Better luck next time, Mr. Doran. I mean that. Good luck in whatever you choose in the future.

UPDATE: The Rochester Post-Bulletin is reporting that Sen. Sheila Kiscaden will not be seeking re-election.
Kiscaden ruled out running again for her Senate seat. She said Ann Lynch, the DFL's endorsed candidate for the seat, had offered to step aside so she could run, but Kiscaden said she declined the offer.
The possibility of her entering as another candidate's lieutenant remains open judging from the article, however.

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Thursday, March 23, 2006 

BREAKING: Doran May Drop Out

Checks and Balances is running a post saying that Kelly Doran will be dropping out of the Minnesota gubernatorial race within the next couple of days.

No information other than this, but here's the post, in its entirety.

Rumored word has just reached us of Kelly's Doran's (D) intent to withdraw from the DFL race for Governor. We understand he intends to do so via press release. The specualtion is he finally is believing the low numbers he continually sees in his polling data and no matter how much John Wodele tries to soothe his candidate the reality check has finally happened.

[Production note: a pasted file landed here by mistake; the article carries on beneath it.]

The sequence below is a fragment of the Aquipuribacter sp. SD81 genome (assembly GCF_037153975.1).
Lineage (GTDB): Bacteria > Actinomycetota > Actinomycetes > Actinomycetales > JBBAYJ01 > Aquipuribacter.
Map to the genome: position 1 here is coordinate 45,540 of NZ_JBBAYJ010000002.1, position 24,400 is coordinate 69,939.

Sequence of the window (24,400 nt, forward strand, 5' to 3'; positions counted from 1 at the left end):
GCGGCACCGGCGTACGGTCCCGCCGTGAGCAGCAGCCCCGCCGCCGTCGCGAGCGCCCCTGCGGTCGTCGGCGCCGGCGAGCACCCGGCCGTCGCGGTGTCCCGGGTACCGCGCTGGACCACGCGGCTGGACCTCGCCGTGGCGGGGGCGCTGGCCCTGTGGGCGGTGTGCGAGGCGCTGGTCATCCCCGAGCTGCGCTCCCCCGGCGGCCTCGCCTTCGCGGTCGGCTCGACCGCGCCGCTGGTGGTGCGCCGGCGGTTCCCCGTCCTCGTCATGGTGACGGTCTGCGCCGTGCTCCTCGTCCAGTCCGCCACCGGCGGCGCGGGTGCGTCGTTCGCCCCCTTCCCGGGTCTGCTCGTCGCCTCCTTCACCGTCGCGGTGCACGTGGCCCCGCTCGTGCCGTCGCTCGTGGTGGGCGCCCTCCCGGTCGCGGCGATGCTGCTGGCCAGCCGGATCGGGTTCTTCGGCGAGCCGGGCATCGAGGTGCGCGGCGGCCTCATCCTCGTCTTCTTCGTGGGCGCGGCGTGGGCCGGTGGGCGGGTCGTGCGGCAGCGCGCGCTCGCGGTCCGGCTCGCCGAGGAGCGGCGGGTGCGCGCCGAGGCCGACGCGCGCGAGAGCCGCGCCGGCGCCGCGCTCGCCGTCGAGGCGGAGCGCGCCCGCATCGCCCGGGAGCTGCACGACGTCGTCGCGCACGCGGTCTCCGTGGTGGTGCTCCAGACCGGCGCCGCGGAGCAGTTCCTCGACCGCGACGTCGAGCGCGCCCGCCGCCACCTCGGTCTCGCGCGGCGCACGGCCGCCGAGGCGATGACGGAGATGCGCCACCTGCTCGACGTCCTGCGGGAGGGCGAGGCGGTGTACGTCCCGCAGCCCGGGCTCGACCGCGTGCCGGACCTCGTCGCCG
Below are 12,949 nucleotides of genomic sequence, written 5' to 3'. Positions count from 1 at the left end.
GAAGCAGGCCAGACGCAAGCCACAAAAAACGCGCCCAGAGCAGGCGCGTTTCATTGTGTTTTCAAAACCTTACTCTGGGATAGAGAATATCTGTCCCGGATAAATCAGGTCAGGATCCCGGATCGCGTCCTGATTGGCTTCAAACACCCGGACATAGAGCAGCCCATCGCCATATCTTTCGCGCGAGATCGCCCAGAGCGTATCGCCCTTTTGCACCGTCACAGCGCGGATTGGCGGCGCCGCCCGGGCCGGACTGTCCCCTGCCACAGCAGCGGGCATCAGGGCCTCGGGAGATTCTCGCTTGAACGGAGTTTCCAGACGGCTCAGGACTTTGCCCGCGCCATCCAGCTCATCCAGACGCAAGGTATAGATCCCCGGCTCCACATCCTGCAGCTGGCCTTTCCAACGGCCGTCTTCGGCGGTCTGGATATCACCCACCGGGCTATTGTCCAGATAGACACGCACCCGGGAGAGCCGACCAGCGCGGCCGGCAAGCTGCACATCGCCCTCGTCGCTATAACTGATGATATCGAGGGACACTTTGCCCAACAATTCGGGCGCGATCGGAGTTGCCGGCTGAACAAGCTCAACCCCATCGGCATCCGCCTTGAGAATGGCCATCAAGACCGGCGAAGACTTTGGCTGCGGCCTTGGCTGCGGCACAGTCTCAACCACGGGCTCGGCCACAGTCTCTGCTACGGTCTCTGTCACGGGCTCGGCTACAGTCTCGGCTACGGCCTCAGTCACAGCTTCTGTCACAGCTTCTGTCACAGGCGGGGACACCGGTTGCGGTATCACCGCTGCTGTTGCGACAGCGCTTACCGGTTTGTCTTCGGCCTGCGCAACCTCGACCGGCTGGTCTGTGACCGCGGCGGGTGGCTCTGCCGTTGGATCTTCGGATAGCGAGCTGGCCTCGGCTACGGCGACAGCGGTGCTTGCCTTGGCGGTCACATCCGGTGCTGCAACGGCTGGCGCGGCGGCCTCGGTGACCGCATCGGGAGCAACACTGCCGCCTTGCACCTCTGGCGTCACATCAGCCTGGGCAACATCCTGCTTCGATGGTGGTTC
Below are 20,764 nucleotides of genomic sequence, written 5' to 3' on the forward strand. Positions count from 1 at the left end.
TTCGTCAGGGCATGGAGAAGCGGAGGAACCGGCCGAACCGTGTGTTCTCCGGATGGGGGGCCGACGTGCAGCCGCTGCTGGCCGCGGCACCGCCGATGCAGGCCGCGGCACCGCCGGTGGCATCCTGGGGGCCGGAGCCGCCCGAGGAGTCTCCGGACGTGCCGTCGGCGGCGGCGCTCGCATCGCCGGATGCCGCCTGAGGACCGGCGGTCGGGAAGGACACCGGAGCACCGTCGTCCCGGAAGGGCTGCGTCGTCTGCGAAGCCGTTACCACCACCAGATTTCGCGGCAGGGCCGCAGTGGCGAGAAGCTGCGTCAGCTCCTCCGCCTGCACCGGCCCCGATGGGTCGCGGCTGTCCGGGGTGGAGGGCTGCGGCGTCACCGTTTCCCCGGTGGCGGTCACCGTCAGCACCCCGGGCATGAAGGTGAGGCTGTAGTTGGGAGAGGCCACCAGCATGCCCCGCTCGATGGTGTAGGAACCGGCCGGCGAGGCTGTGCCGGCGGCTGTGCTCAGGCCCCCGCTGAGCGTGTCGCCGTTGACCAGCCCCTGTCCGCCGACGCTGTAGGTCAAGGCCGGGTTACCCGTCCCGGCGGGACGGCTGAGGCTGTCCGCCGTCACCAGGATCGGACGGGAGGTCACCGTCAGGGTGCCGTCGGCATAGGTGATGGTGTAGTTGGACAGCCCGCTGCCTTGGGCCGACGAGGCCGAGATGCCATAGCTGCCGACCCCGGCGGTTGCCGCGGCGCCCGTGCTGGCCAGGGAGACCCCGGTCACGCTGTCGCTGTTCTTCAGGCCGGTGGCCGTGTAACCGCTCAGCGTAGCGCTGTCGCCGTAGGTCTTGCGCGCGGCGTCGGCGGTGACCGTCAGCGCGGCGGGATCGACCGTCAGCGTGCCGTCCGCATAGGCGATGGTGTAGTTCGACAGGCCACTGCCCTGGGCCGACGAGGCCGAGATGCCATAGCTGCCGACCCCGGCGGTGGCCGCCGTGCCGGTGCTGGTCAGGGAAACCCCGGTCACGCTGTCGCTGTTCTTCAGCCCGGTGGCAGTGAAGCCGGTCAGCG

We wonder what Sen. Sheila Kiscaden (D-30, Rochester) will do now since she staked her wagon to Doran's train. We know that none of the other candidates have chosen their runningmates. If she is willing we believe Attorney General Mike Hatch (D), Sen. Becky Lourey (DFL-08, Kerrick) and Sen. Steve Kelley (DFL-44, Hopkins) would all be interested in her support. We know all of the campaigns had approached her to be their Lt. Governor candidate previously and it now appears she mistakenly chose Doran.

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There's no straw they won't grasp at to try to whip up a scandal, no reach they won't make to attack courageous DFLers.

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Wednesday, March 22, 2006 

Carlson Calls Out Republicans

Former Gov. Arne Carlson has called out Senate Republicans on jeopardizing the current legislative session by ragging on the Dean Johnson/judiciary affair and filing an ethics complaint.

Look, what Sen. Johnson did was really stupid. REALLY stupid. He has, however, apologized repeatedly. Other than resignation - a route which, while tempting to call for, has been spoken against by none other than Gov. Pawlenty and Speaker Sviggum, what do all you wingers want?

Believe me, I'm pretty pissed at Sen. Johnson. I despise when Democrats do things like this, because, at this particular moment in history, it's usually Republicans who get caught on the wrong end of the argument (see Lott, Trent). I thought about calling for calling for Johnson to resign, but then I realized that would be putting politics first. Johnson is a good man, a good senate majority leader, and a great public servant. Republicans are trying to take him down because they're afraid of him, a man who left the Republican Party when he saw what it had become. We can't let them.